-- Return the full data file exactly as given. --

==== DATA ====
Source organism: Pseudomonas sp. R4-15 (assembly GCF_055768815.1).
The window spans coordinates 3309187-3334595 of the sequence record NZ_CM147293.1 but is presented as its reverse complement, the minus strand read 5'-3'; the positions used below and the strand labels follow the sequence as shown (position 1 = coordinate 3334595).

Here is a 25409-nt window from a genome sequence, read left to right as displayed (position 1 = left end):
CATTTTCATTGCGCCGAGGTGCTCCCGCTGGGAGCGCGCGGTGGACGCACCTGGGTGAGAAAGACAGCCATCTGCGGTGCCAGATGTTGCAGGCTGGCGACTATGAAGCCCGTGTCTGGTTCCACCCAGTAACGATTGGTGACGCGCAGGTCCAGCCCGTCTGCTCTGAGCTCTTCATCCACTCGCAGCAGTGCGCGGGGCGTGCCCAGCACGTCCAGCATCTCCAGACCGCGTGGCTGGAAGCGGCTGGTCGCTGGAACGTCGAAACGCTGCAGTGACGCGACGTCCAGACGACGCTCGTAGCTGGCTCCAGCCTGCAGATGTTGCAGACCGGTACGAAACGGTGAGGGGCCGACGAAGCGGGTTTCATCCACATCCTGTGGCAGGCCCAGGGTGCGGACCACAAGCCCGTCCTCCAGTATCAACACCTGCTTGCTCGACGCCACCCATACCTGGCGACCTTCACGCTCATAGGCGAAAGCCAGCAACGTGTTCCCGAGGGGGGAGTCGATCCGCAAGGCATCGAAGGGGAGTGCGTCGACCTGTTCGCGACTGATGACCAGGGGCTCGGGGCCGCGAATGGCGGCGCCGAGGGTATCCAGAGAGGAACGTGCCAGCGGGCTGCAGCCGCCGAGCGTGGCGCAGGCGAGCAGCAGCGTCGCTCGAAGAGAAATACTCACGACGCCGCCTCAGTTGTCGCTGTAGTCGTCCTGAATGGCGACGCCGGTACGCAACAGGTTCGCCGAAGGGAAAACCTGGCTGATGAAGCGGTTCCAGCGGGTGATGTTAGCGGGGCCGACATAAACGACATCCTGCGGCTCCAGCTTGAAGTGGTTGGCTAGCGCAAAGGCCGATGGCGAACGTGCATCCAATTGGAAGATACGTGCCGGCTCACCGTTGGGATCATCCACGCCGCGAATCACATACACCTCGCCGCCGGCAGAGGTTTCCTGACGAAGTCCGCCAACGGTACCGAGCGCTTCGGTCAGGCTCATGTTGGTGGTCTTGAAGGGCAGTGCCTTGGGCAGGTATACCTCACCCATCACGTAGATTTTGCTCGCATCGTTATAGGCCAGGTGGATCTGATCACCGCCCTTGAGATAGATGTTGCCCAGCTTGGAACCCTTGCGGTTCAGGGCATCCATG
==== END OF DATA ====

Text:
Source organism: Pseudomonas sp. R4-15 (assembly GCF_055768815.1).
The window spans coordinates 3309187-3334595 of the sequence record NZ_CM147293.1 but is presented as its reverse complement, the minus strand read 5'-3'; the positions used below and the strand labels follow the sequence as shown (position 1 = coordinate 3334595).

Here is a 25409-nt window from a genome sequence, read left to right as displayed (position 1 = left end):
CATTTTCATTGCGCCGAGGTGCTCCCGCTGGGAGCGCGCGGTGGACGCACCTGGGTGAGAAAGACAGCCATCTGCGGTGCCAGATGTTGCAGGCTGGCGACTATGAAGCCCGTGTCTGGTTCCACCCAGTAACGATTGGTGACGCGCAGGTCCAGCCCGTCTGCTCTGAGCTCTTCATCCACTCGCAGCAGTGCGCGGGGCGTGCCCAGCACGTCCAGCATCTCCAGACCGCGTGGCTGGAAGCGGCTGGTCGCTGGAACGTCGAAACGCTGCAGTGACGCGACGTCCAGACGACGCTCGTAGCTGGCTCCAGCCTGCAGATGTTGCAGACCGGTACGAAACGGTGAGGGGCCGACGAAGCGGGTTTCATCCACATCCTGTGGCAGGCCCAGGGTGCGGACCACAAGCCCGTCCTCCAGTATCAACACCTGCTTGCTCGACGCCACCCATACCTGGCGACCTTCACGCTCATAGGCGAAAGCCAGCAACGTGTTCCCGAGGGGGGAGTCGATCCGCAAGGCATCGAAGGGGAGTGCGTCGACCTGTTCGCGACTGATGACCAGGGGCTCGGGGCCGCGAATGGCGGCGCCGAGGGTATCCAGAGAGGAACGTGCCAGCGGGCTGCAGCCGCCGAGCGTGGCGCAGGCGAGCAGCAGCGTCGCTCGAAGAGAAATACTCACGACGCCGCCTCAGTTGTCGCTGTAGTCGTCCTGAATGGCGACGCCGGTACGCAACAGGTTCGCCGAAGGGAAAACCTGGCTGATGAAGCGGTTCCAGCGGGTGATGTTAGCGGGGCCGACATAAACGACATCCTGCGGCTCCAGCTTGAAGTGGTTGGCTAGCGCAAAGGCCGATGGCGAACGTGCATCCAATTGGAAGATACGTGCCGGCTCACCGTTGGGATCATCCACGCCGCGAATCACATACACCTCGCCGCCGGCAGAGGTTTCCTGACGAAGTCCGCCAACGGTACCGAGCGCTTCGGTCAGGCTCATGTTGGTGGTCTTGAAGGGCAGTGCCTTGGGCAGGTATACCTCACCCATCACGTAGATTTTGCTCGCATCGTTATAGGCCAGGTGGATCTGATCACCGCCCTTGAGATAGATGTTGCCCAGCTTGGAACCCTTGCGGTTCAGGGCATCCATG